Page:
It is not unusual for the theme of imprisonment to arise in the individuation
process. As one might expect, an expressed feeling of being imprisoned by
some situation—inner or outer—is invariably accompanied by a longing for
liberation. And it may be the case that the person in question will have to
undergo a radical change—in the form of a new attitude—before they can
see a possibility of freeing themselves. Drawing on symbolic material
including visual art, dreams and literature, this lecture will explore the
dynamic tensions between freedom and constraint and the potential for
“imprisonment” to serve as a crucible for transformation.
Life Yet to Live:
Individuation in the Film “The Mother”
A seminar with Jean Connon Unda
Saturday, April 18
10:00 a.m.-4:30 p.m.
The John Molson School of Business
Room MB 2.130
1450 rue Guy
Students/Senior Members $50
In this seminar, we will explore the conflicts—inner and outer—that manifest as she encounters previously split off aspects of her psyche and the stirrings of new life begin to disturb the habitual order of her world.
In the particulars of this woman’s journey toward greater authenticity, vitality, and wholeness, we will discern some of the archetypal patterns and motifs in the developmental process that Jung called “individuation,” such as the breakdown of a too-small identity in order to make way for the emergence of a more comprehensive sense of self and the issue of sacrifice with no guarantees of how the future will unfold.
Eternal Mind’s Eternal RecreationA Four-Part Reading Seminar
Tuesday, April 21
Our mistakes and failures often present us with the opportunity to learn something new about ourselves and our deeper unfulfilled needs. The transformation process that takes us from an outworn way of living to one more in tune with our inner needs is what many of us hunger for. Just how this might come about both psychologically and in real life is explored in tonight’s readings.
Roman Rogulskihas been passionately studying Jung, dreams and depth psychology for many years. After a long and successful career as a life insurance underwriter, he plans to devote more time to friends, family and the symbolic life.....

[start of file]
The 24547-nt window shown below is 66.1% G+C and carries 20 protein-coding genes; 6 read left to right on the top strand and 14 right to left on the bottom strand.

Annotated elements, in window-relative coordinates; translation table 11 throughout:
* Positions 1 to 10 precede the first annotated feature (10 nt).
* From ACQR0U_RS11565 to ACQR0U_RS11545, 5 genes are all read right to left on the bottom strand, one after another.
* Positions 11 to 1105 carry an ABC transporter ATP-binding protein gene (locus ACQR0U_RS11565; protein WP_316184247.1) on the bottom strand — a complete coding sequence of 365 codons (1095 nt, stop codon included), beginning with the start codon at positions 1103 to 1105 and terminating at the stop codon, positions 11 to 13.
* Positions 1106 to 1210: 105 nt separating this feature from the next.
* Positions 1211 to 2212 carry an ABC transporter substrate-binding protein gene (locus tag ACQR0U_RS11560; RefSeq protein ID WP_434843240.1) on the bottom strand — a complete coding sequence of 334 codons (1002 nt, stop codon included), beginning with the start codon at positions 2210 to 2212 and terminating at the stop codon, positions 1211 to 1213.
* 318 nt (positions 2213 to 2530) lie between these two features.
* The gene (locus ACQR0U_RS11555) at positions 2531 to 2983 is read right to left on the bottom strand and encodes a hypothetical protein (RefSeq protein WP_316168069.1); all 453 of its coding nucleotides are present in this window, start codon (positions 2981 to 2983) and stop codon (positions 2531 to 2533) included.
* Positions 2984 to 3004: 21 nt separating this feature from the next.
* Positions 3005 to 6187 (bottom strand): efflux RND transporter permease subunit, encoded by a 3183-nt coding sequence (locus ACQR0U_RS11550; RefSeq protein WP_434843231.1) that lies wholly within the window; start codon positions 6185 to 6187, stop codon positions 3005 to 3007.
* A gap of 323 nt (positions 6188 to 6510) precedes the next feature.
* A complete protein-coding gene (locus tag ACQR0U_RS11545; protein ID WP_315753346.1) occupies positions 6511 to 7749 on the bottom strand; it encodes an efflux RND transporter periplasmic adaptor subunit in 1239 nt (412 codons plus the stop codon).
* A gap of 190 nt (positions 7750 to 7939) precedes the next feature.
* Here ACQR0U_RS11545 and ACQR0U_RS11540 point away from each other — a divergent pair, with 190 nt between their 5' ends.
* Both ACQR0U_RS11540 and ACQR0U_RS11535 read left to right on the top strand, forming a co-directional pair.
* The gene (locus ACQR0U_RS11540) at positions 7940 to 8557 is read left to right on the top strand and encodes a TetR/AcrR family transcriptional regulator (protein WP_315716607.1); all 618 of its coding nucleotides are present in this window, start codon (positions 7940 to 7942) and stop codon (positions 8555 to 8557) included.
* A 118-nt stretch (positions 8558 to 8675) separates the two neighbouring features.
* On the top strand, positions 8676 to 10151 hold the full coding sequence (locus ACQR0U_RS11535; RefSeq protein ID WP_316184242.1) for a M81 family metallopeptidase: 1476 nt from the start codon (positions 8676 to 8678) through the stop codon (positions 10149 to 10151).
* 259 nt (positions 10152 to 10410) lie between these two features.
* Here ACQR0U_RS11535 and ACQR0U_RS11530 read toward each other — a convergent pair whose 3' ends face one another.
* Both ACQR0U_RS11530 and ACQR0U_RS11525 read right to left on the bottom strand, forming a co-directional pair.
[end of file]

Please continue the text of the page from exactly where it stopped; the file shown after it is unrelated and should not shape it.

Thursday, April 30
Transforming Our Relationship to Mother Earth
This is a critical time in the history of the earth, a time of the destruction of ecosystems and
Tonight’s readings articulate a new mythic consciousness of our profound connectedness to the Earth and of our conscious role in the Universe. We are led “to find hope where we might least have thought to look—within our hearts and souls, and in our interdependence with all life.”
of the extinction of species– the end of the Cenozoic Era.
Molly Baker is a retired epidemiologist and a student of nature.
Thursday, May 7
The Psyche In the Alembic: Jung and Alchemy
Jung’s interest in alchemy, that bizarre blend of early science, religion and spirituality, remains a mystery. Nevertheless, many Jungians attach great importance to the effect of alchemical lore on his psychology. We will explore that subject through a chapter of Jung’s autobiographical Memories, Dreams, Reflections, with some comments by Daryl Sharp of Toronto, just the person to cast a little light on a dark subject.
Harvey Shepherd is co-president of the C. G. Jung Society of Montreal and the editor of Anglican Montreal.
Tuesday, May 19
Fierce Grace: Transformation as Ordeal
Like the shedding of a snake’s skin, the process of transformation can be long and painful. It often comes unbidden, through trauma, significant loss, or serious illness. How do we navigate our way through such experiences without falling apart or losing hope?
Tonight’s readings include reflections on the topic from Kate Burns’s Paths to Transformation: From Initiation to Liberation, Ursula Wirtz’s Trauma and Beyond: The Mystery of Transformation, and Elizabeth Lesser’s Broken Open: How Difficult Times Can Help Us Grow.
is co-president of the C. G. Jung Society of Montreal and maintains a private psychology practice in Westmount.